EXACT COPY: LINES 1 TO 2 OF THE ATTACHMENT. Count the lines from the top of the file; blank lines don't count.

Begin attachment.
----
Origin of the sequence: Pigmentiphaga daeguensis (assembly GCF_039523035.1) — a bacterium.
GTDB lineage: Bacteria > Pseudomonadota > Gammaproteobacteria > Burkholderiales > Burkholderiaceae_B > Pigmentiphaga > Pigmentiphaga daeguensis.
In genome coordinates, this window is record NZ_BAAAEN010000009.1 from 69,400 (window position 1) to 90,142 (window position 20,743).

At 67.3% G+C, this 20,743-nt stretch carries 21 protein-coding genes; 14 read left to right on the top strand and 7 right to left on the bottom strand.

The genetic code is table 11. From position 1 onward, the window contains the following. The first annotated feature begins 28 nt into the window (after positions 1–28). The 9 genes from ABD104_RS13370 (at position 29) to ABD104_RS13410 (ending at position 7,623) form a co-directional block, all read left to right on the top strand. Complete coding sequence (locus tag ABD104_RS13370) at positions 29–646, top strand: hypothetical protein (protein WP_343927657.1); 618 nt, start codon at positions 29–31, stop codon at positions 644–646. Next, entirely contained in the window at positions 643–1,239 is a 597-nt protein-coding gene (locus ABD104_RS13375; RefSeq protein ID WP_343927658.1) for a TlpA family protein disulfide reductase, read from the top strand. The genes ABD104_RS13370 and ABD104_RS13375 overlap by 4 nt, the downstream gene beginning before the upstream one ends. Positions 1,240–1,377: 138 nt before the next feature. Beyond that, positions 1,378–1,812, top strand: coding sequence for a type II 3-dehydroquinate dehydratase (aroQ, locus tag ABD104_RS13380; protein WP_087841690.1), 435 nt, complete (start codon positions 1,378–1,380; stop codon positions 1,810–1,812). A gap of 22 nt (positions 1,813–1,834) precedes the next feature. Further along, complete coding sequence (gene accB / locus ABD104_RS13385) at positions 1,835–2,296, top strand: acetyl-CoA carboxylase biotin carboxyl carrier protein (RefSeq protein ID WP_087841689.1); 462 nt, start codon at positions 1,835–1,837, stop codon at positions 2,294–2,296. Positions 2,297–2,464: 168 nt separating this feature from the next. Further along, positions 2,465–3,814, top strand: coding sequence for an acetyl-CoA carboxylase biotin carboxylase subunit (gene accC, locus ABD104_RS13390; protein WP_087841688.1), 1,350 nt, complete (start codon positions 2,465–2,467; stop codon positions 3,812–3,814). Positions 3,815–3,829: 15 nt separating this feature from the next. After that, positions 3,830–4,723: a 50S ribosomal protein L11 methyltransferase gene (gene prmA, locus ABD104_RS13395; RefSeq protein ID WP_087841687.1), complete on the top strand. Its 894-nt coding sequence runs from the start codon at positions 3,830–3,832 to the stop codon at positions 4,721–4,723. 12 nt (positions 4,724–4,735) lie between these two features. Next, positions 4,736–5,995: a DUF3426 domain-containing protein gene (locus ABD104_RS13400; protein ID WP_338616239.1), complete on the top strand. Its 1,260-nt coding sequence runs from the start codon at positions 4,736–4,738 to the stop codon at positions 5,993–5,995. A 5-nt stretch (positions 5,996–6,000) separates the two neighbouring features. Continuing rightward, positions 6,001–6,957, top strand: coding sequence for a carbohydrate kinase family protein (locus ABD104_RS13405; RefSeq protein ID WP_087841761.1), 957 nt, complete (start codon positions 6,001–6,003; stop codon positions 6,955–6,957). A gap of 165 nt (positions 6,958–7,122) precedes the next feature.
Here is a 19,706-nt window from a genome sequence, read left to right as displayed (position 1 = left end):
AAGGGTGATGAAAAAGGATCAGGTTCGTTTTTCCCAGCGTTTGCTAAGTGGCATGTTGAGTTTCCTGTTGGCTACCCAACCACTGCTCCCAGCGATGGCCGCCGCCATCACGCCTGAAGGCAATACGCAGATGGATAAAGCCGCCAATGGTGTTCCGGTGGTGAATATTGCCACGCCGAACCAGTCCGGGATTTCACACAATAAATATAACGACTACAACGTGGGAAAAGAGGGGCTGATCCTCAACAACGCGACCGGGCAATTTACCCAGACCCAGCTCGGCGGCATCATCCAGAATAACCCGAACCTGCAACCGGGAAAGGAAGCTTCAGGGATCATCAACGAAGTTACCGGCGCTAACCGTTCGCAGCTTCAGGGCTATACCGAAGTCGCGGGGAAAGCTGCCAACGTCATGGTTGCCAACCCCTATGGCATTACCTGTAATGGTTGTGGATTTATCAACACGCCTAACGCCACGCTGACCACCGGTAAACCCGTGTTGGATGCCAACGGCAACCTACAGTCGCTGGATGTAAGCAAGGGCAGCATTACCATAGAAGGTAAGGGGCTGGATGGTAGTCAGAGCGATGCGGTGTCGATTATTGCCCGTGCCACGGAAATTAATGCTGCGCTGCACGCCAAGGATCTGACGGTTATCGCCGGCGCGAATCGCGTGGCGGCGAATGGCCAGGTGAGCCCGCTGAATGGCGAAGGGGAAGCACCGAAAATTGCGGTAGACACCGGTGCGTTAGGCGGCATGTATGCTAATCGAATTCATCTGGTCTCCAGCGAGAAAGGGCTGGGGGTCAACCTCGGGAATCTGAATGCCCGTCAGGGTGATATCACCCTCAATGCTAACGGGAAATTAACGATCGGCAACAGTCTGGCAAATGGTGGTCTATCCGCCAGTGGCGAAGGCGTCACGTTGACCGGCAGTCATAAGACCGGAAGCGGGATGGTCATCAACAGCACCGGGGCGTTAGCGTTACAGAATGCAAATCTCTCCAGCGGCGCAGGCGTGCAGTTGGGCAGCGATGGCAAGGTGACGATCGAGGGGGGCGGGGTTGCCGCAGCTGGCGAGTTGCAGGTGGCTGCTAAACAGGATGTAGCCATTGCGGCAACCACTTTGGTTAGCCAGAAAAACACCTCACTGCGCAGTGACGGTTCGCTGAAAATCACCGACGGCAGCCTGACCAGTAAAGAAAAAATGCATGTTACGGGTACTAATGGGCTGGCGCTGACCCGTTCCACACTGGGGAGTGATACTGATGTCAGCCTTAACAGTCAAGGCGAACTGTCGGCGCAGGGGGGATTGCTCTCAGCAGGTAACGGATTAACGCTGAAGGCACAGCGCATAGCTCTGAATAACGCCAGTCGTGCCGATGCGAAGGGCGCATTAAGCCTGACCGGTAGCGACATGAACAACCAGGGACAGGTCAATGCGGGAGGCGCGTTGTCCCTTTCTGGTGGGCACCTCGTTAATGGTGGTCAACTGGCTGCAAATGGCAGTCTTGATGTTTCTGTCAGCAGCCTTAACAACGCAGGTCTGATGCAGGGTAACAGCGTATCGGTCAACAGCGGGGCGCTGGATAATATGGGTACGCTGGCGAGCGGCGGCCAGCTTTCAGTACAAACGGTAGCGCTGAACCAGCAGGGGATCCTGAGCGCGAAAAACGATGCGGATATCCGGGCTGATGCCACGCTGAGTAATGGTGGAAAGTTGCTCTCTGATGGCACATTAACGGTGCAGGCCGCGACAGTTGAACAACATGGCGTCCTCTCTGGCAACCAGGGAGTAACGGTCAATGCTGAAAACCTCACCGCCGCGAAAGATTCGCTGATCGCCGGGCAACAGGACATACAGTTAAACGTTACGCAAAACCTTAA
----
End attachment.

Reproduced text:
Origin of the sequence: Pigmentiphaga daeguensis (assembly GCF_039523035.1) — a bacterium.
GTDB lineage: Bacteria > Pseudomonadota > Gammaproteobacteria > Burkholderiales > Burkholderiaceae_B > Pigmentiphaga > Pigmentiphaga daeguensis.